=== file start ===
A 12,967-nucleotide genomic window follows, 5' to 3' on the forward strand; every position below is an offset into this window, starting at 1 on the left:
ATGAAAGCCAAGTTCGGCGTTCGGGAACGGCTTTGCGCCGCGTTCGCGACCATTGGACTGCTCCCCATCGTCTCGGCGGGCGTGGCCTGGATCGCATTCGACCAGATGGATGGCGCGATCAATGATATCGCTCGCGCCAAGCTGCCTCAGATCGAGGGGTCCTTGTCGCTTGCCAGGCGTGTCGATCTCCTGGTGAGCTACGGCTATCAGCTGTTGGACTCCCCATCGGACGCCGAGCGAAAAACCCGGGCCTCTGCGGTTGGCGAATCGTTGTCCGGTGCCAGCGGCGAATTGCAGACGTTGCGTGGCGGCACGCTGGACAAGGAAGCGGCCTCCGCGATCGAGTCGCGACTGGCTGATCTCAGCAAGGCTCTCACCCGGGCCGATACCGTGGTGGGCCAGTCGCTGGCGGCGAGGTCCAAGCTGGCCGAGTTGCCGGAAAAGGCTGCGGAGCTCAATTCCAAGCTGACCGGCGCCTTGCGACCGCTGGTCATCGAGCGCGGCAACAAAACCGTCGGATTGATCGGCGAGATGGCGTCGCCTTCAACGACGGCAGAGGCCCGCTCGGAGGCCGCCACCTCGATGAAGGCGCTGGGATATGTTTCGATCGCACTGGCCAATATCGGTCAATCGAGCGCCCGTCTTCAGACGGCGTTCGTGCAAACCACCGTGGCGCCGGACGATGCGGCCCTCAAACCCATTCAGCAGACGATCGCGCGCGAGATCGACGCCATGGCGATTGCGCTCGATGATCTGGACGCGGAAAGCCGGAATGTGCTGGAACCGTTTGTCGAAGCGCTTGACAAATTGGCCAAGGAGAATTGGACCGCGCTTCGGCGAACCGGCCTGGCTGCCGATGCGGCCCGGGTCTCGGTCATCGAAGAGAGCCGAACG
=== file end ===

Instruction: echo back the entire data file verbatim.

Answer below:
A 12,967-nucleotide genomic window follows, 5' to 3' on the forward strand; every position below is an offset into this window, starting at 1 on the left:
ATGAAAGCCAAGTTCGGCGTTCGGGAACGGCTTTGCGCCGCGTTCGCGACCATTGGACTGCTCCCCATCGTCTCGGCGGGCGTGGCCTGGATCGCATTCGACCAGATGGATGGCGCGATCAATGATATCGCTCGCGCCAAGCTGCCTCAGATCGAGGGGTCCTTGTCGCTTGCCAGGCGTGTCGATCTCCTGGTGAGCTACGGCTATCAGCTGTTGGACTCCCCATCGGACGCCGAGCGAAAAACCCGGGCCTCTGCGGTTGGCGAATCGTTGTCCGGTGCCAGCGGCGAATTGCAGACGTTGCGTGGCGGCACGCTGGACAAGGAAGCGGCCTCCGCGATCGAGTCGCGACTGGCTGATCTCAGCAAGGCTCTCACCCGGGCCGATACCGTGGTGGGCCAGTCGCTGGCGGCGAGGTCCAAGCTGGCCGAGTTGCCGGAAAAGGCTGCGGAGCTCAATTCCAAGCTGACCGGCGCCTTGCGACCGCTGGTCATCGAGCGCGGCAACAAAACCGTCGGATTGATCGGCGAGATGGCGTCGCCTTCAACGACGGCAGAGGCCCGCTCGGAGGCCGCCACCTCGATGAAGGCGCTGGGATATGTTTCGATCGCACTGGCCAATATCGGTCAATCGAGCGCCCGTCTTCAGACGGCGTTCGTGCAAACCACCGTGGCGCCGGACGATGCGGCCCTCAAACCCATTCAGCAGACGATCGCGCGCGAGATCGACGCCATGGCGATTGCGCTCGATGATCTGGACGCGGAAAGCCGGAATGTGCTGGAACCGTTTGTCGAAGCGCTTGACAAATTGGCCAAGGAGAATTGGACCGCGCTTCGGCGAACCGGCCTGGCTGCCGATGCGGCCCGGGTCTCGGTCATCGAAGAGAGCCGAACG